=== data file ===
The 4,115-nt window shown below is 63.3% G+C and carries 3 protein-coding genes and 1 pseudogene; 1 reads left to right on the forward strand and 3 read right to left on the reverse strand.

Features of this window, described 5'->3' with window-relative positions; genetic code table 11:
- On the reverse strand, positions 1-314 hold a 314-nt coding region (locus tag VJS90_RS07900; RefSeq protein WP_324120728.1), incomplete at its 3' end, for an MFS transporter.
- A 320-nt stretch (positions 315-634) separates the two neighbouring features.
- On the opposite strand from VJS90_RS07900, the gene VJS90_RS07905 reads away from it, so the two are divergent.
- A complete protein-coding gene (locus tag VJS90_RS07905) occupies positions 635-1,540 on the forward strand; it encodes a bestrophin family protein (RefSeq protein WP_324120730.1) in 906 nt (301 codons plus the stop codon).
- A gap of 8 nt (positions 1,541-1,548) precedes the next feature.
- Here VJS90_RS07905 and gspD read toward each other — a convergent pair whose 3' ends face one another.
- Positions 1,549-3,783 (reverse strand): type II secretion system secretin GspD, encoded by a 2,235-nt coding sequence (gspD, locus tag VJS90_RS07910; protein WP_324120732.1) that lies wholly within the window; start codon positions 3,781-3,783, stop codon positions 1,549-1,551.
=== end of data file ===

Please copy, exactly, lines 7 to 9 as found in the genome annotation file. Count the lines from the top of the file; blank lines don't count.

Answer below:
- A gap of 8 nt (positions 1,541-1,548) precedes the next feature.
- Here VJS90_RS07905 and gspD read toward each other — a convergent pair whose 3' ends face one another.
- Positions 1,549-3,783 (reverse strand): type II secretion system secretin GspD, encoded by a 2,235-nt coding sequence (gspD, locus tag VJS90_RS07910; protein WP_324120732.1) that lies wholly within the window; start codon positions 3,781-3,783, stop codon positions 1,549-1,551.